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Using JPA which method should I follow while updating?

approach 1

obj o = new obj()
o.setName('val')
set other values
entitymanger.merge(ibj)

approach 2

obj o = getObjFromDb(obj)
obj.setval(name)
//not am not updating other attributes

entitymanage.merge(obj)
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Please not that getObjFrommDB starts and ends transcation by itself –  akp Oct 6 '10 at 8:52

2 Answers 2

You first approach creates new object, so merge wouldn't update object, but place new one into DB. So approach 2 is look better. But looking at you comment about getObjFromDb about transaction, I have to note that methods: merge, persist, remove should be done inside transaction scope.

So better solution pseudo-code is:

boolean transactionClosed = false;
entitymanage.getTransaction().begin();
try{
   obj o = entitymanage.find( someKey );
   o.setval(name);
   entitymanage.getTransaction().commit();
   transactionClosed = true;
}
finally{
   if( !transactionClosed )
       entitymanage.getTransaction().rollback();
}
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...or better say approach 2 looks the only approach. +1 –  Adeel Ansari Oct 6 '10 at 9:05
    
first appraches also updates a existing record –  akp Oct 6 '10 at 9:05
    
@akp - I made accent that merge - must be used for update only, but not for creation new object in database. –  Dewfy Oct 6 '10 at 9:07
    
This is incorrect, merging a NEW entity doesn't throw an exception (and anyway, I'm assuming the OP is setting the database identifier so it's actually a detached entity). –  Pascal Thivent Oct 6 '10 at 14:23
    
@Dewfy Sorry but merge can create a new entity: JPA is clear: If X is a new entity instance, a new managed entity instance X is created and the state of X is copied into the new managed entity instance X. –  Arthur Ronald Oct 6 '10 at 14:58

You really need to understand the semantics of the merge operation so I'll repeat what the JPA spec is saying:

3.2.4.1 Merging Detached Entity State

The merge operation allows for the propagation of state from detached entities onto persistent entities managed by the EntityManager.

The semantics of the merge operation applied to an entity X are as follows:

  • If X is a detached entity, the state of X is copied onto a pre-existing managed entity instance X' of the same identity or a new managed copy X' of X is created.
  • If X is a new entity instance, a new managed entity instance X' is created and the state of X is copied into the new managed entity instance X'.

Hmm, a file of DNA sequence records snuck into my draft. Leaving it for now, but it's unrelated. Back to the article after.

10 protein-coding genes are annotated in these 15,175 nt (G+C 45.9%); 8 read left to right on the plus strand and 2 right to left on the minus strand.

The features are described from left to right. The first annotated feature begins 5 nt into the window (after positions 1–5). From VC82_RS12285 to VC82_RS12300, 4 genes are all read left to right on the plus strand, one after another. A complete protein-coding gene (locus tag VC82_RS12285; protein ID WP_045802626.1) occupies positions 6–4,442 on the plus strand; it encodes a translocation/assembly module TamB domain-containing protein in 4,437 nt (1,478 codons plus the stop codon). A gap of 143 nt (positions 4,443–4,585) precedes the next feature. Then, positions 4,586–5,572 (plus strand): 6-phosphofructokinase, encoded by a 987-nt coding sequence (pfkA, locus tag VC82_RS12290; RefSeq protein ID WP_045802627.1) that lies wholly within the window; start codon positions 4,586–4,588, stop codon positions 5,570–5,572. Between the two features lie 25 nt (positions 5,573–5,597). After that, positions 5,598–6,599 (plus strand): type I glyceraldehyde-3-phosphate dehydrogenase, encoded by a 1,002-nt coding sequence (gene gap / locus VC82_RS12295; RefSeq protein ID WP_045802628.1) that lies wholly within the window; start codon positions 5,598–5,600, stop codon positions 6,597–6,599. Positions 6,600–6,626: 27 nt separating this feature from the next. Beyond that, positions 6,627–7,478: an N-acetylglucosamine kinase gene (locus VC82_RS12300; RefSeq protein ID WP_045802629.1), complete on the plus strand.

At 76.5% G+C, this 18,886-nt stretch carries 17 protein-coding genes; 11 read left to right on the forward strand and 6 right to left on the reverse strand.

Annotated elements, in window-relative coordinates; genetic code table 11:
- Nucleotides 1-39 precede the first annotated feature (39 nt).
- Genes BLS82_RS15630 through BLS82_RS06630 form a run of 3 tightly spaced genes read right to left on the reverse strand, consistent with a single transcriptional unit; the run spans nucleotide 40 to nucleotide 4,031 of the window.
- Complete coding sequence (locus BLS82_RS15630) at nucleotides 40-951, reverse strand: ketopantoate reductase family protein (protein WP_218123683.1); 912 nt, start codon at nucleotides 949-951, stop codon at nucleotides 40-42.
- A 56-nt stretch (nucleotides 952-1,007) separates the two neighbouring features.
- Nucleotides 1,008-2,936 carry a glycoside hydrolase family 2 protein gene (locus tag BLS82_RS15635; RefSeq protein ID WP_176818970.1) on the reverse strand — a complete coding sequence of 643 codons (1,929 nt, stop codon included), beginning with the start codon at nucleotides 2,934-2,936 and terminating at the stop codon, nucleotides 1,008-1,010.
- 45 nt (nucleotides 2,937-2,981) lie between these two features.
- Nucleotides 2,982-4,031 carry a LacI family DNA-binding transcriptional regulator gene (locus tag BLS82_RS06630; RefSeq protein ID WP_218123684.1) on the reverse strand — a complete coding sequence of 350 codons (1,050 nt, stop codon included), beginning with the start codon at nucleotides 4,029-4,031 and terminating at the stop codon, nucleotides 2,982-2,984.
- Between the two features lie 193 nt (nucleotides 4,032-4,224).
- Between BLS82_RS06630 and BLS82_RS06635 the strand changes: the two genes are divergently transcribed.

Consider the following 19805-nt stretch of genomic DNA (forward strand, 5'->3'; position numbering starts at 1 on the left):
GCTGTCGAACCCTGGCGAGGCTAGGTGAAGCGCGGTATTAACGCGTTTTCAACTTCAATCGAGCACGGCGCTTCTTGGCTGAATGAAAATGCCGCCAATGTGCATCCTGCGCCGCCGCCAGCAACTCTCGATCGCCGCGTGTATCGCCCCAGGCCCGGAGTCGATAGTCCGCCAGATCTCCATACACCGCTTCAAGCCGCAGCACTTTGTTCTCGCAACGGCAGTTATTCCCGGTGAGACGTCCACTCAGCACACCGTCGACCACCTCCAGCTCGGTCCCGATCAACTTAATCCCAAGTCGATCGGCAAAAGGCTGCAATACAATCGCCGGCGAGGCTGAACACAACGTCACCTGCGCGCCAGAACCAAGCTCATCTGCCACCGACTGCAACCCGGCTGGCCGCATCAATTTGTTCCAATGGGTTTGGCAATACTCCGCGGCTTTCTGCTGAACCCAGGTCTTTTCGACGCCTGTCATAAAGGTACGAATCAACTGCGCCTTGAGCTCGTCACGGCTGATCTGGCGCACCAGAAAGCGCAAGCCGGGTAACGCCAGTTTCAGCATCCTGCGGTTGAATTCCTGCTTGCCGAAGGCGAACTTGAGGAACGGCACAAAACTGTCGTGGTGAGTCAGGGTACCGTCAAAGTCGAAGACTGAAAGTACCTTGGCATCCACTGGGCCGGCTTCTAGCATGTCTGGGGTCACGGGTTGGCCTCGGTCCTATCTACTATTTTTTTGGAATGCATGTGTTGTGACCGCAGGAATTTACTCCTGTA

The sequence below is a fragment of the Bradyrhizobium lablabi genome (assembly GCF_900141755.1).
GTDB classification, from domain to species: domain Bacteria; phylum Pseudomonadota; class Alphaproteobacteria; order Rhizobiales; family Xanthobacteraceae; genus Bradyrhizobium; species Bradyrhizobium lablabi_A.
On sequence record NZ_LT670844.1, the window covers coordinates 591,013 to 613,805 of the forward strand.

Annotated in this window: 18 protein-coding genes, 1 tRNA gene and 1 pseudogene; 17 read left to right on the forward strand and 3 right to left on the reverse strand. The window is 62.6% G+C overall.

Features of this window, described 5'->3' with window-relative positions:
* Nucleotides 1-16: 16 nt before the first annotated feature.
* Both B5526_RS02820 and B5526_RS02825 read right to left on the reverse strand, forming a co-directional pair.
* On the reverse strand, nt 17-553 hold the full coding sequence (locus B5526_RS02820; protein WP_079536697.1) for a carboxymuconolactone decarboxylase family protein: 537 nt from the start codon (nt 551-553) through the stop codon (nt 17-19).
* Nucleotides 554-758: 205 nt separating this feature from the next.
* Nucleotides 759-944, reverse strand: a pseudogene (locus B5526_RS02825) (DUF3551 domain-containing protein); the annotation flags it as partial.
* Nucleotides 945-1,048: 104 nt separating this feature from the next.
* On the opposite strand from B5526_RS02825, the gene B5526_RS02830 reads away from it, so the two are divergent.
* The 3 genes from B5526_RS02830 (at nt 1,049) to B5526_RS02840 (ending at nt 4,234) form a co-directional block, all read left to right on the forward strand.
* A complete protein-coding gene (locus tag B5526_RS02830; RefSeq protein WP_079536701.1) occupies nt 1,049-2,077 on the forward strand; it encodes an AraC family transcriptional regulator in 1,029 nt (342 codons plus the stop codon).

• If X is a removed entity instance, an IllegalArgumentException will be thrown by the merge operation (or the transaction commit will fail).
  • If X is a managed entity, it is ignored by the merge operation, however, the merge operation is cascaded to entities referenced by relationships from X if these relationships have been annotated with the cascade element value cascade=MERGE or cascade=ALL annotation.
  • For all entities Y referenced by relationships from X having the cascade element value cascade=MERGE or cascade=ALL, Y is merged recursively as Y'. For all such Y referenced by X, X' is set to reference Y'. (Note that if X is managed then X is the same object as X'.)
  • If X is an entity merged to X', with a reference to another entity Y, where cascade=MERGE or cascade=ALL is not specified, then navigation of the same association from X' yields a reference to a managed object Y' with the same persistent identity as Y.

The persistence provider must not merge fields marked LAZY that have not been fetched: it must ignore such fields when merging.

Any Version columns used by the entity must be checked by the persistence runtime implementation during the merge operation and/or at flush or commit time. In the absence of Version columns there is no additional version checking done by the persistence provider runtime during the merge operation.

In other words, the merge operation copies the state of the passed entity to a managed entity with the same database identity (that will be loaded in the persistence context if necessary) and then returns a reference to that managed entity (and the object passed is not attached to the persistence context).

Back to the initial question now. In both case, the database values will be overridden with the full state of the passed entity, including non null (and null) values. In practice:

  • approach 2 i.e. working directly on detached entities is easier
  • approach 1 sounds like the DTO anti pattern and means more pain

Prefer approach 2 if you can.

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